Leg of lamb with herb and pinenut stuffing

Neil Perry
Leg of lamb with herb and pine nut stuffing.
Leg of lamb with herb and pine nut stuffing. Photo: William Meppem

Roast lamb racks are great and this one is so easy - once your butcher has boned it, all the tough work is done. The stuffing makes it super tasty and it's easy to carve with no bone.


3kg de-boned leg of lamb

olive oil and seasoning

For the stuffing

1/2 cup extra virgin olive oil

1 red onion, finely diced

3 cloves garlic, chopped

1 tsp sea salt

1/2 cup toasted pinenuts

1/4 cup dried currants

1 tbsp honey

3 tbsp red wine vinegar

1 bunch flat leaf parsley

1/2 bunch thyme

1/2 bunch rosemary leaves

1/2 cup grated pecorino Romano

2 cups homemade breadcrumbs

freshly ground pepper



1. Remove lamb from the refrigerator two hours before cooking to allow it to come to room temperature. Season well.

2. Preheat oven to 180C.

3. For the stuffing, heat one tablespoon of oil in a frying pan on low heat. Add onion, garlic and salt and cook until softened, about 10 minutes. Add pinenuts and currants and cook for one minute. Add honey and red wine vinegar. Remove from heat and allow to cool.

4. Pick and chop the leaves from the parsley, thyme and rosemary. Place in a food processor and blend while slowly pouring in remaining oil. Add the pecorino, pulse a few times then add the breadcrumbs, pulsing again until it just comes together. Remove from processor and combine with cooled pinenut mixture. Check seasoning.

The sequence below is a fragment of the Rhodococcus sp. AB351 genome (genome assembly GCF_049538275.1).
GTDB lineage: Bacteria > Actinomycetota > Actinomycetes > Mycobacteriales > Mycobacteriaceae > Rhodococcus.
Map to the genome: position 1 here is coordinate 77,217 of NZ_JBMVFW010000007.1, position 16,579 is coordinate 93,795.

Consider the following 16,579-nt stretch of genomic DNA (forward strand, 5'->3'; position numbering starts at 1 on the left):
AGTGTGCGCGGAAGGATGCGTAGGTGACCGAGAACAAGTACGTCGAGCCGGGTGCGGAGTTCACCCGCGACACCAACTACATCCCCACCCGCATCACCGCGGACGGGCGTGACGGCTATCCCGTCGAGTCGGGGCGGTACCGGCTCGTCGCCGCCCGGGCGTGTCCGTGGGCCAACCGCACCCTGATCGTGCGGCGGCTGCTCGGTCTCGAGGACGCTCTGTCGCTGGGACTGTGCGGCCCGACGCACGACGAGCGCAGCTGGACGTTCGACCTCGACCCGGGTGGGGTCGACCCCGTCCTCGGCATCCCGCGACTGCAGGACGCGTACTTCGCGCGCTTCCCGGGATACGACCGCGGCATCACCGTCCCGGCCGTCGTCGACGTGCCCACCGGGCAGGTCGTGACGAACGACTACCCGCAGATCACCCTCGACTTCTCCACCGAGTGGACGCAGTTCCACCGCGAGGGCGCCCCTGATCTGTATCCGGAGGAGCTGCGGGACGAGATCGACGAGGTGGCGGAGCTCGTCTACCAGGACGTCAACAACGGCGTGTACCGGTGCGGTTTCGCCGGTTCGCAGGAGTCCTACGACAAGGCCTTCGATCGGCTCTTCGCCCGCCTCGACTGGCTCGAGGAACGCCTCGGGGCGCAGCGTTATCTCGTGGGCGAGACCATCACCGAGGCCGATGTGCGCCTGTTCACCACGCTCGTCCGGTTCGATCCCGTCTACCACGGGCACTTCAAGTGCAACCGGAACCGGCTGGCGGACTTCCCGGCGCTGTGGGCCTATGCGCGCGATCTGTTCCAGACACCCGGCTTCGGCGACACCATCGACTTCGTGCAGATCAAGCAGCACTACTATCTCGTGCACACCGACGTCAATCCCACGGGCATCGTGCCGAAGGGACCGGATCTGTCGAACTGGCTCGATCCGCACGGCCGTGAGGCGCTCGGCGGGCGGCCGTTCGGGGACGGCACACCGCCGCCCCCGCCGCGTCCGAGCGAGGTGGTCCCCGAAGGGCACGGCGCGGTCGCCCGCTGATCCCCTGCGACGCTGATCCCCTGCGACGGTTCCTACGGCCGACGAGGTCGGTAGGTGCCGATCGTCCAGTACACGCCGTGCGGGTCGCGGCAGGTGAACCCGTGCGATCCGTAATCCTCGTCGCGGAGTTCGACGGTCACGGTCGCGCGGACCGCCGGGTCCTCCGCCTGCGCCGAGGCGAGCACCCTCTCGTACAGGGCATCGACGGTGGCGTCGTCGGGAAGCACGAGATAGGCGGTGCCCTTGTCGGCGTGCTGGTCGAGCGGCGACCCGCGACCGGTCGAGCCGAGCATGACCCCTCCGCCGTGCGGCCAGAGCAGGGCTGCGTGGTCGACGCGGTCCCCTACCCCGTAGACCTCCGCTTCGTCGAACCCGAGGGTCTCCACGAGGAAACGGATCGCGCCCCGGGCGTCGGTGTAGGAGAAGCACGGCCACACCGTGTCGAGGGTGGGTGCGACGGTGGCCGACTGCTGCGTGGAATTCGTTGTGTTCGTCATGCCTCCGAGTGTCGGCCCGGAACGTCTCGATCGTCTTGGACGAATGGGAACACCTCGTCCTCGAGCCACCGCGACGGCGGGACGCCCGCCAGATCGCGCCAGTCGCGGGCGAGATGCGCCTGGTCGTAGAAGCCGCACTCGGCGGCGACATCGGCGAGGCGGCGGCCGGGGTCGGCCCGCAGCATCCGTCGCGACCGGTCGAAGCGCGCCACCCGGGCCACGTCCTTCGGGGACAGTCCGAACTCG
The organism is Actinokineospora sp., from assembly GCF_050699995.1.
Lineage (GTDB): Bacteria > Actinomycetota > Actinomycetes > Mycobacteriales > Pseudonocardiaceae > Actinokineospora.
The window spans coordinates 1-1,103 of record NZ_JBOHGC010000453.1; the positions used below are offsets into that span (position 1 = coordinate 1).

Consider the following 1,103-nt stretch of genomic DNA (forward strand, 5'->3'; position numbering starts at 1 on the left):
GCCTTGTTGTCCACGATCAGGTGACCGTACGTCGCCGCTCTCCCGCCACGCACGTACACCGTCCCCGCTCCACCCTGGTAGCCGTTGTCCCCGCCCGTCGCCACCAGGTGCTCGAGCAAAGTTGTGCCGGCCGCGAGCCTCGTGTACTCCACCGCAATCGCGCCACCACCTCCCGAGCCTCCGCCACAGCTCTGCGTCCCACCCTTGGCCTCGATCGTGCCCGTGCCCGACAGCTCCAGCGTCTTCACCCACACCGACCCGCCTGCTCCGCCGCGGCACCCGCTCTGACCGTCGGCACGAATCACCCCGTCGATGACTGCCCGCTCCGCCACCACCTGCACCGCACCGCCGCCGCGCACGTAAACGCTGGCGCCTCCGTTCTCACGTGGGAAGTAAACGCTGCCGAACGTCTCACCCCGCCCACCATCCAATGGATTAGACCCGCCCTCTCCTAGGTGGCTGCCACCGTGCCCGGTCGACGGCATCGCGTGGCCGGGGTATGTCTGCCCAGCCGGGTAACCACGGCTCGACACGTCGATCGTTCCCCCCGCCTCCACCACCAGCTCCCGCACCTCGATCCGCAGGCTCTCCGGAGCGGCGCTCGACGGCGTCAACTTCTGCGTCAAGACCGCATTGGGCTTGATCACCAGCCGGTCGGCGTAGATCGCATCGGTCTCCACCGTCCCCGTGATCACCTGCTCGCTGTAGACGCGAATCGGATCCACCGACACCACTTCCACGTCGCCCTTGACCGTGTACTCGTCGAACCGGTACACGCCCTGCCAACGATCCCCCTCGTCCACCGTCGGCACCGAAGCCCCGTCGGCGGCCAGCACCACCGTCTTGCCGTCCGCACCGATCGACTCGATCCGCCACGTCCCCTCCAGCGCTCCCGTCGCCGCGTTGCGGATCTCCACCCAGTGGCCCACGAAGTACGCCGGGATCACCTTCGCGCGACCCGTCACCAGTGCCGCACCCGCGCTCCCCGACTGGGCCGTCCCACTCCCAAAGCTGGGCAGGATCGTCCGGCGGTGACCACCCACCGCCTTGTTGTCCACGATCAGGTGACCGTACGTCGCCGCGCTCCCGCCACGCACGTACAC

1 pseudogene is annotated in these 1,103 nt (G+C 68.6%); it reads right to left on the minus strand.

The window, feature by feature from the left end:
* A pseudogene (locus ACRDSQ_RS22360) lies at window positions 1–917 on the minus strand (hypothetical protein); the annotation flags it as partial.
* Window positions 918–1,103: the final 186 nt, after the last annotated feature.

5. Place deboned lamb, fat side down, on a chopping board. Place stuffing in the middle along the whole length inside the lamb. Roll lamb from one side to the other. Tie with string along the length of the rolled up leg at three centimetre intervals. Rub with oil and put in a large roasting tin. Cook for 30 minutes then reduce temperature to 160C. After about 40 more minutes, start checking the meat's core temperature. Continue to roast until it reaches about 55 to 56C. Rest for 30 minutes.

6. To serve, removed string, slice and serve with any juices from the roasting pan.


Tip for barbecue: If you have good control of your barbecue this is also an awesome one to cook slowly with the smoke from the charcoal adding another level of flavour. Do yourself a favour and buy a meat thermometer; it will have you cooking perfect meat every time like a professional. You can roast it rare, medium-rare or medium, whatever is your preference, and it's a no brainier.